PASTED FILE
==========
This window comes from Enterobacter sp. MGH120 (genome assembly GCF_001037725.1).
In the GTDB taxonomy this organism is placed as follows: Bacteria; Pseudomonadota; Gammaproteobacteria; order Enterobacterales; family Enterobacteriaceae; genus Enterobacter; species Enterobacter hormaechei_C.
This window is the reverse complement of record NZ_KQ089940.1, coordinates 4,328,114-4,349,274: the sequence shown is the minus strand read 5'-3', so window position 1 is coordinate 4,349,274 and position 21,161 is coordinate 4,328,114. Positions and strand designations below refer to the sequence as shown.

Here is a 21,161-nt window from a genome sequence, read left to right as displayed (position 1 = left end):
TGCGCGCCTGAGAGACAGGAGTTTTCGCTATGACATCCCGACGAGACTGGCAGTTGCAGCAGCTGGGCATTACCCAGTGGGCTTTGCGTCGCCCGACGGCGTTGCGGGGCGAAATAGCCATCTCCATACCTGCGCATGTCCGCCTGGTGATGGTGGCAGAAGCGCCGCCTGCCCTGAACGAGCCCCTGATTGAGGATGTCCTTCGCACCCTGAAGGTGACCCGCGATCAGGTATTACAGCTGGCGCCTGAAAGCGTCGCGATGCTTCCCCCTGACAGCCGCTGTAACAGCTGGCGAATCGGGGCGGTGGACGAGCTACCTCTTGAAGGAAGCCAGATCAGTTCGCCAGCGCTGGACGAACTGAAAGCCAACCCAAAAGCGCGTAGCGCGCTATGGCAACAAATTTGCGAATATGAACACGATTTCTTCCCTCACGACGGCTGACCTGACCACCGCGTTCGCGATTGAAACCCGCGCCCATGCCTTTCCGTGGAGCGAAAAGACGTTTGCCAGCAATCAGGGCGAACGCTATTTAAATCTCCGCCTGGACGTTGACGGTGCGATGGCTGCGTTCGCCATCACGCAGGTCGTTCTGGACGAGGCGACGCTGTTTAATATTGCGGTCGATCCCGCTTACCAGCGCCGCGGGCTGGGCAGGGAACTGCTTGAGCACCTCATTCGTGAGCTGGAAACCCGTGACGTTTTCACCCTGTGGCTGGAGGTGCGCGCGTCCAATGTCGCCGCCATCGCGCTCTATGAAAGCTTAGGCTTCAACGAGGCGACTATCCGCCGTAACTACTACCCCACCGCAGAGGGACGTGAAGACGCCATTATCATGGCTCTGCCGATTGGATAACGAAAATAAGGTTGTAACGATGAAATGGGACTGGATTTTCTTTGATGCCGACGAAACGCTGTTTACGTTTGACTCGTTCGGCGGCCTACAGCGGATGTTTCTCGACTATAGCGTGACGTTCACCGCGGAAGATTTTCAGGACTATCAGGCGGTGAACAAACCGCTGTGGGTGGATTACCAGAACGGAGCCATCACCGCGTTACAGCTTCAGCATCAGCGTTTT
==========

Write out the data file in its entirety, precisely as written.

This window comes from Enterobacter sp. MGH120 (genome assembly GCF_001037725.1).
In the GTDB taxonomy this organism is placed as follows: Bacteria; Pseudomonadota; Gammaproteobacteria; order Enterobacterales; family Enterobacteriaceae; genus Enterobacter; species Enterobacter hormaechei_C.
This window is the reverse complement of record NZ_KQ089940.1, coordinates 4,328,114-4,349,274: the sequence shown is the minus strand read 5'-3', so window position 1 is coordinate 4,349,274 and position 21,161 is coordinate 4,328,114. Positions and strand designations below refer to the sequence as shown.

Here is a 21,161-nt window from a genome sequence, read left to right as displayed (position 1 = left end):
TGCGCGCCTGAGAGACAGGAGTTTTCGCTATGACATCCCGACGAGACTGGCAGTTGCAGCAGCTGGGCATTACCCAGTGGGCTTTGCGTCGCCCGACGGCGTTGCGGGGCGAAATAGCCATCTCCATACCTGCGCATGTCCGCCTGGTGATGGTGGCAGAAGCGCCGCCTGCCCTGAACGAGCCCCTGATTGAGGATGTCCTTCGCACCCTGAAGGTGACCCGCGATCAGGTATTACAGCTGGCGCCTGAAAGCGTCGCGATGCTTCCCCCTGACAGCCGCTGTAACAGCTGGCGAATCGGGGCGGTGGACGAGCTACCTCTTGAAGGAAGCCAGATCAGTTCGCCAGCGCTGGACGAACTGAAAGCCAACCCAAAAGCGCGTAGCGCGCTATGGCAACAAATTTGCGAATATGAACACGATTTCTTCCCTCACGACGGCTGACCTGACCACCGCGTTCGCGATTGAAACCCGCGCCCATGCCTTTCCGTGGAGCGAAAAGACGTTTGCCAGCAATCAGGGCGAACGCTATTTAAATCTCCGCCTGGACGTTGACGGTGCGATGGCTGCGTTCGCCATCACGCAGGTCGTTCTGGACGAGGCGACGCTGTTTAATATTGCGGTCGATCCCGCTTACCAGCGCCGCGGGCTGGGCAGGGAACTGCTTGAGCACCTCATTCGTGAGCTGGAAACCCGTGACGTTTTCACCCTGTGGCTGGAGGTGCGCGCGTCCAATGTCGCCGCCATCGCGCTCTATGAAAGCTTAGGCTTCAACGAGGCGACTATCCGCCGTAACTACTACCCCACCGCAGAGGGACGTGAAGACGCCATTATCATGGCTCTGCCGATTGGATAACGAAAATAAGGTTGTAACGATGAAATGGGACTGGATTTTCTTTGATGCCGACGAAACGCTGTTTACGTTTGACTCGTTCGGCGGCCTACAGCGGATGTTTCTCGACTATAGCGTGACGTTCACCGCGGAAGATTTTCAGGACTATCAGGCGGTGAACAAACCGCTGTGGGTGGATTACCAGAACGGAGCCATCACCGCGTTACAGCTTCAGCATCAGCGTTTT